The last package that we will cover in this post is the msv1_0 but more are covered on the wiki! Msv1_0’s main purpose as an AP is to facilitate local machine logons. Being the oldest of the APs, it has gathered other responsibilities such as managing DPAPI credentials, sending Netlogon requests, and generating data for NTLM messages to support its 2nd role as the security package for NTLM.

Due to these additional responsibilities, msv1_0 was as fruitful in our findings as cloudap was in recovering credential material. The first thing we identified is that msv1_0 allows you to recover the DPAPI “credential key” of a logged-on user. The term credential key is described on the wiki and we plan to cover it further in a future blog, but if you recover a user’s credential key you can decrypt their DPAPI master key file. This process works even when Credential Guard is enabled.

The next thing we identified is that msv1_0 allows you to generate an NTLMv1 response with a chosen server challenge value. That works regardless of NTLMv1 being disabled using the LmCompatibilityLevel key in the registry (as needed by similar attacks such as Internal Monologue) but we believe it to not work if Credential Guard is enabled. The importance of being able to acquire an NTLMv1 response, especially with a chosen server challenge, is that it is trivial to crack to a usable NT hash for pass the hash (PtH) techniques and other tradecraft. Some online resources such as crack.sh will even crack these responses for free if the response has a specific server challenge which we can guarantee. The cracking process will also be instant for crack.sh due to its use of a rainbow table for these free requests.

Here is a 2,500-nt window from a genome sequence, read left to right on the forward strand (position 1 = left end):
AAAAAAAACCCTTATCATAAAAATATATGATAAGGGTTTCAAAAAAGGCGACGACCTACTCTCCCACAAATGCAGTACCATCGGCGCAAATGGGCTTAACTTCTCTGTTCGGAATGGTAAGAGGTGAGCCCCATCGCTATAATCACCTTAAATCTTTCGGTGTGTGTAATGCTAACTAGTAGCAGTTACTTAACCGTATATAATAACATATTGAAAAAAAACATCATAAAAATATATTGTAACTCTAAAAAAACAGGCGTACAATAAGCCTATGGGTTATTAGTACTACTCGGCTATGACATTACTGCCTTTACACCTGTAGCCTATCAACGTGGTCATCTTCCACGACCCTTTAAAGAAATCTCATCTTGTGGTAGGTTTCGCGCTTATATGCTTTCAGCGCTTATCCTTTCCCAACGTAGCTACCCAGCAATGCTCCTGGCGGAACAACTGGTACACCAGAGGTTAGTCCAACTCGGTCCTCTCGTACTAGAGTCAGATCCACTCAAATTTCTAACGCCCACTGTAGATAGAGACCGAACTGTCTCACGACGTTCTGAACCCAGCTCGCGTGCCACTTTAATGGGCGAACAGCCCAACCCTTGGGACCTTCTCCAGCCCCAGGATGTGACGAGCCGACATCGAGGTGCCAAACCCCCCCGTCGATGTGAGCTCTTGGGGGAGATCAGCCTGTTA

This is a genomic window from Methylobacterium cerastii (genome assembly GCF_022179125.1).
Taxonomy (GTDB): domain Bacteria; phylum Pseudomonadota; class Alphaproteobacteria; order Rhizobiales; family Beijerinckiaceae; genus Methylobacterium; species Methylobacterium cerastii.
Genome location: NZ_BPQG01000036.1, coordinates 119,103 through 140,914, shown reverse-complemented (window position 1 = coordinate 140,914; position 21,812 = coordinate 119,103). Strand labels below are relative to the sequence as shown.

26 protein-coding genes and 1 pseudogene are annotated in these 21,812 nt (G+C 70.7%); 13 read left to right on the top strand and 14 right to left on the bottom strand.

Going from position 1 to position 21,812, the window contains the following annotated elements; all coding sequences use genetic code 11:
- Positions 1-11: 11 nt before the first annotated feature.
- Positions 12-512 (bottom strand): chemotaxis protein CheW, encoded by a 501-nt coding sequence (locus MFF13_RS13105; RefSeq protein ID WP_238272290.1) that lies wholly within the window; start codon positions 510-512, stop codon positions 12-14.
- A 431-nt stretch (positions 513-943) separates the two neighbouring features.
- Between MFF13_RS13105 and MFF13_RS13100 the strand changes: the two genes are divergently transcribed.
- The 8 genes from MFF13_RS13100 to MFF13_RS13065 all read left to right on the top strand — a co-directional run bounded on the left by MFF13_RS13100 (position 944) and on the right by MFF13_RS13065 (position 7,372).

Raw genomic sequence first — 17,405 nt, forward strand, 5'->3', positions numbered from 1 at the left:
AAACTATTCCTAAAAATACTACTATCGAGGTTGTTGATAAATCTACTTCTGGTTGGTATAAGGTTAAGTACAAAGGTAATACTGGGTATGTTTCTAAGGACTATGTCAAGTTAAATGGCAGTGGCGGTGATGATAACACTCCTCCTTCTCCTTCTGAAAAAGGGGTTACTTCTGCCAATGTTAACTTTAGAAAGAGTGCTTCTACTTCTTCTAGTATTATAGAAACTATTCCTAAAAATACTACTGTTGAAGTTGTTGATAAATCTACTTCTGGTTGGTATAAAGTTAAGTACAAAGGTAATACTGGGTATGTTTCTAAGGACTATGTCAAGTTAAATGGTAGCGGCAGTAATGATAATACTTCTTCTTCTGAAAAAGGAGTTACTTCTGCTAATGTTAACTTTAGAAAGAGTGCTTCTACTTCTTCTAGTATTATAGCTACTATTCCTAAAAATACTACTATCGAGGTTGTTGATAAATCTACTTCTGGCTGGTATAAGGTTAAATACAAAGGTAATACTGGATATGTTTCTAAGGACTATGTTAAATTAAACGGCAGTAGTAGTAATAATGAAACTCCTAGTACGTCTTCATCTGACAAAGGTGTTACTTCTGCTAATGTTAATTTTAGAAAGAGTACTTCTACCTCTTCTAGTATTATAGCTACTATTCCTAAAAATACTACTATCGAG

All calls for msv1_0 plugin are documented on the msv1_0 page of the wiki. The relevant calls for the techniques presented in this section include:

  • GetCredentialKey
  • GetStrongCredentialKey
  • Lm20GetChallengeResponse

Dead Ends

Security researchers often celebrate their successes and hide the setbacks. I thought that, for a change, it would be good to share what didn’t work out as we had hoped. Most research efforts are unsuccessful and if we start sharing those as well, maybe it will encourage more people to try, and maybe others will be able to build on our unfinished work and ideas to overcome the obstacles that hindered our progress.

Transferring Credentials as an Alternative to Token Theft

Several packages have a TransferCreds call, which, as the name suggests, either transfers or duplicates the credential material from one logon session managed by the package into another one. Our idea for these calls was to use them as a new, alternative technique for Access Token Theft.

Token theft was introduced back in 2008 by Luke Jennings with the release of Incognito. It was a game-changing technique that allowed attackers to use the credentials of other logged-on users without targeting LSASS. Nowadays, many EDRs can detect this technique and its variants, but more importantly Windows will purge any credential material that is no longer being used by a process or thread after a user logs off, limiting the window of opportunity for this attack. In 2022, Will Schroeder released Koh, a tool that can force Windows in some circumstances to maintain credentials past when a user logs off to extend this window of opportunity.

We believed that the TransferCreds call had a similar potential for abuse. Our idea was for an attacker to either create a new logon session or use an existing “sacrificial” logon session they controlled, then transfer the credentials of a logon session for a target user into the attacker controlled session. That would allow an attacker to use a user’s credentials well after they logged off and without generating token duplication and impersonation activity which may be viewed as suspicious.